Holiness and obedience Refs
Back

At first glance, holiness and obedience seem to be two completely different topics. But are they? These two characteristics are intimately entwined and it is important that believers know why.
Numbers 6:1–21

Taking a Nazirite vow was serious. Whether male or female, the vow of separation had to be considered carefully as the rules were strict: abstain from anything that comes from the grapevine, don’t cut your hair and don’t go near a dead body. It was not easy for an Israelite to do these things. As water was often contaminated, wine was a better option; lice and fleas were difficult to control so keeping hair short was most practical; and the frequency of disease and pestilence made keeping away from dead bodies difficult.

1. Why would a person voluntarily make a vow of separation?
2. What was the point of these rules?
3. Why is the Nazirite vow called a vow of separation?
4. What was the importance of keeping the hair long? What ramifications would this have?
5. The vow of separation was voluntary. Is there a New Testament equivalent?
6. During the time of separation, if a person became unclean, the previous days of separation were not counted (v12). What does this reveal about the character of God and our relationship with him?
7. The Nazirite was to be holy and consecrated to the Lord.
What does this vow show about being holy and obedient?

“I am holy”
But just as he who called you is holy, so be holy in all you do; for it is written: “Be holy, because I am holy.”
(1 Peter 1:15–16)

What does holiness really mean?
It is easy to talk about being holy, but unless we really understand what it means, the talk is futile. Here are a few words to describe what it is to be holy: sanctified, consecrated, blameless, pure, set apart and sacred. However, some of these words are more difficult to understand than the original word “holy”. Can you put in your own words what you think it means to be holy?

It is difficult for us to comprehend holiness because we are not naturally holy. God acknowledges our limitations and reveals his holiness through actions rather than words. By seeing God’s response to good and evil, we gain a glimpse of his holy character which is so different from ours.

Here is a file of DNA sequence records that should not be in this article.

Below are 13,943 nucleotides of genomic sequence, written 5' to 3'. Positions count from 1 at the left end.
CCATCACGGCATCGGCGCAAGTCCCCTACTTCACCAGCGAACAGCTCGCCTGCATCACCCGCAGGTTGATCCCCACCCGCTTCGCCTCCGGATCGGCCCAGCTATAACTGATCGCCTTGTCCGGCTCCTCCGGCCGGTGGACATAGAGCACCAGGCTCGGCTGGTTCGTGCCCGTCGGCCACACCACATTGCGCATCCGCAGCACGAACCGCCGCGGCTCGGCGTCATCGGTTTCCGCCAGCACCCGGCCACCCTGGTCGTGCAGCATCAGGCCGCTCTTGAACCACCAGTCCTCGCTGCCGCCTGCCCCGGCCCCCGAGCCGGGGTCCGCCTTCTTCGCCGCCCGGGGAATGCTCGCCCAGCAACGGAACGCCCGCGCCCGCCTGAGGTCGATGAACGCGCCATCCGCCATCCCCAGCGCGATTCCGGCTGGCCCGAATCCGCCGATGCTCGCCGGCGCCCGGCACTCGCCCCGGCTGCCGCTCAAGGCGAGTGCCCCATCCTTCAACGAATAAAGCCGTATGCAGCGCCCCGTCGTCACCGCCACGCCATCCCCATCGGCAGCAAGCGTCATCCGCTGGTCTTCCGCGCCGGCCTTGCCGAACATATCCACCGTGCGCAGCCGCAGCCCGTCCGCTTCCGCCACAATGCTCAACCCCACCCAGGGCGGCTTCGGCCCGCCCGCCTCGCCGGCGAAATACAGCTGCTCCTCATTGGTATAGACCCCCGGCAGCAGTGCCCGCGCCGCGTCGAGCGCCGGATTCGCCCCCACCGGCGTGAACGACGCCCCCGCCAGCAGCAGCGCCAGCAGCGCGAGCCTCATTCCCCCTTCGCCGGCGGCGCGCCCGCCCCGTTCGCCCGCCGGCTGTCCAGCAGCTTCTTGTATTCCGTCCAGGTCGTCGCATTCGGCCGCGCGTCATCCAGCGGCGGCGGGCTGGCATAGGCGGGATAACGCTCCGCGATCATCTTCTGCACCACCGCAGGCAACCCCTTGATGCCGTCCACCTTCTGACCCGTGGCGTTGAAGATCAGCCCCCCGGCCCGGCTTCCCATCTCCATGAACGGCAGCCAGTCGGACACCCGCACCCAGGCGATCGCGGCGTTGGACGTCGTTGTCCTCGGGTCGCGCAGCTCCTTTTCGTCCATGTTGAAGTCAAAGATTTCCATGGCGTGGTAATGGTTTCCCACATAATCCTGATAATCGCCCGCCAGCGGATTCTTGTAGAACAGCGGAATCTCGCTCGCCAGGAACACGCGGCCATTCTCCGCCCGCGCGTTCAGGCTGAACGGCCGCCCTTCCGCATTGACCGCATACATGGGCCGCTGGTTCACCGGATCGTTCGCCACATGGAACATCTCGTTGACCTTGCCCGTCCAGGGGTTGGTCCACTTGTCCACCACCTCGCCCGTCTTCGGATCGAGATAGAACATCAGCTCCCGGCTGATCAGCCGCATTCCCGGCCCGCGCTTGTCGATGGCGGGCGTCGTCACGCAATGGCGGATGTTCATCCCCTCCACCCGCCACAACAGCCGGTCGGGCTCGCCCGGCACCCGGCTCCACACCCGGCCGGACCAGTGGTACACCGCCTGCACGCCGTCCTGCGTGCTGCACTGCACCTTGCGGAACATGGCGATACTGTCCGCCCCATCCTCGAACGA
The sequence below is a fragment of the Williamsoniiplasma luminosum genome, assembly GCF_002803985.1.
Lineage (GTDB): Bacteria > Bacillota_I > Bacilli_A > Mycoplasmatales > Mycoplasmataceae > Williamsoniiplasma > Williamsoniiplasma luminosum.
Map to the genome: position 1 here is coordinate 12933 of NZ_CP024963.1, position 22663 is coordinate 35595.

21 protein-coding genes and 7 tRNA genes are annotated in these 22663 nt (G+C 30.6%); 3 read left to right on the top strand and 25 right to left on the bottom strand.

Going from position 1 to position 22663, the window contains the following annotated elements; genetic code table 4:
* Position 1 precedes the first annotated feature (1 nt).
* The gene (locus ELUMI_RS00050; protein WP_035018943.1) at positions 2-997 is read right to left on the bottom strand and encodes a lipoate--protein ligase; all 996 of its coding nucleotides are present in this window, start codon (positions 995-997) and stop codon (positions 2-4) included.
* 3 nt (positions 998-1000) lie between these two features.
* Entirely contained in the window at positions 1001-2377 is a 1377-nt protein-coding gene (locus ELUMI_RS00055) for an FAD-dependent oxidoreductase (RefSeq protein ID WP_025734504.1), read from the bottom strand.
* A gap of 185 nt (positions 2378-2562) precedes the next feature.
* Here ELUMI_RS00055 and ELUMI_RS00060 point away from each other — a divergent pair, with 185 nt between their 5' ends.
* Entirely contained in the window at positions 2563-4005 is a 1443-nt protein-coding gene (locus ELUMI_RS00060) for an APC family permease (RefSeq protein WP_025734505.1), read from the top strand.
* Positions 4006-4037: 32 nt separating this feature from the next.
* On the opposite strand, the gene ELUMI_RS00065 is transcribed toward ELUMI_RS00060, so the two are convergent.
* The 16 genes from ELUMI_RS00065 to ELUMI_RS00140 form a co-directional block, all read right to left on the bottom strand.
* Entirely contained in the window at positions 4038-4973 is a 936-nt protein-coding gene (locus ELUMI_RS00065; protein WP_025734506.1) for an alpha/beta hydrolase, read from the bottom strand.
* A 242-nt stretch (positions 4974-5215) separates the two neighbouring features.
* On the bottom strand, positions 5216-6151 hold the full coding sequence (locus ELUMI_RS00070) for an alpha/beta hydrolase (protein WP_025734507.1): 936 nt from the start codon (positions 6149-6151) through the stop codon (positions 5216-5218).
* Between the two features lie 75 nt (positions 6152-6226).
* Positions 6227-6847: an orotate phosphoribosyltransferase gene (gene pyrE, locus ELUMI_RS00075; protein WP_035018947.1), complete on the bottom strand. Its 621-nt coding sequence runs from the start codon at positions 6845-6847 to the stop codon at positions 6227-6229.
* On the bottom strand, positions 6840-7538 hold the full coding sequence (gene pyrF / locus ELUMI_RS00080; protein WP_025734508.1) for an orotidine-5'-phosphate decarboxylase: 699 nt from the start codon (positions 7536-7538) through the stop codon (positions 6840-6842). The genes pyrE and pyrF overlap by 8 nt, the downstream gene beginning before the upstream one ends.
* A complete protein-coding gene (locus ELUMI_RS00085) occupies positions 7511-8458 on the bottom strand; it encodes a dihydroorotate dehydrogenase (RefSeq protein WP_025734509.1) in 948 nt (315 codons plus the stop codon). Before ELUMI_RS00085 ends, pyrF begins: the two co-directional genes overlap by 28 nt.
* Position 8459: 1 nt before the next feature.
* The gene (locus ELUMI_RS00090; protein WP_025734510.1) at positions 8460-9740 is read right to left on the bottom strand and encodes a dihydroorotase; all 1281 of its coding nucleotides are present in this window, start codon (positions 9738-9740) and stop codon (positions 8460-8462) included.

God’s dealing with Israel is a good example. This chosen nation experienced the wrath of God’s righteous judgement again and again—the death of all the disobedient over the 40 years in the wilderness, the forced exile in Babylon, and the dispersion of the Jews throughout the world. In contrast, God shows righteous love for his people through the blessings poured on Israel at the time of David, Ezra and Hezekiah. By lovingly disciplining and blessing them, God revealed who he was.

The LORD Almighty will be exalted by his justice, and the holy God will show himself holy by his righteousness.
(Isaiah 5:16)

Through this little nation we can understand that holiness is much more than being blameless or set apart; holiness is God’s perfect character. Moses realised this when God proclaimed his name to him:

The LORD, the LORD, the compassionate and gracious God, slow to anger, abounding in love and faithfulness, maintaining love to thousands, and forgiving wickedness, rebellion and sin. Yet he does not leave the guilty unpunished; he punishes the children and their children for the sin of the fathers to the third and fourth generation.
(Exodus 34:6–7)

The word “holy” appears in the scriptures over 500 times. It is important, so it is stated over and over again. Most of these passages speak of God’s holiness—God wants us to know that he is holy, very holy.
God’s holiness
Exodus 15:11; Leviticus 11:44–45; 19:2; Isaiah 5:16; Ezekiel 28:25; 36:23; 37:28; 38:23; 39:7,27; Habakkuk 1:12; Luke 1:49; 1 Peter 1:15–16; Revelation 4:8; 15:4.
Holiness of Israel
Exodus 19:6; 22:31; Deuteronomy 14:2; 26:19; 28:9; Jeremiah 2:3; Daniel 12:7; Zechariah 2:12.
Holiness of the Sabbath
Genesis 2:3; Exodus 16:23; 20:8,11; 31:13–17; Jeremiah 17:22– 24,27; Ezekiel 20:20; 44:24.
Holiness of the temple:
Psalm 15:1; 24:3; Isaiah 64:11; 66:20; Ezekiel 43:12; Jonah 2:4,7; Micah 1:2; Habakkuk 2:20; Zechariah 14:20–21; Matthew 24:15; Ephesians 2:21.
Holiness of the prophets
Acts 3:21; 2 Peter 3:2.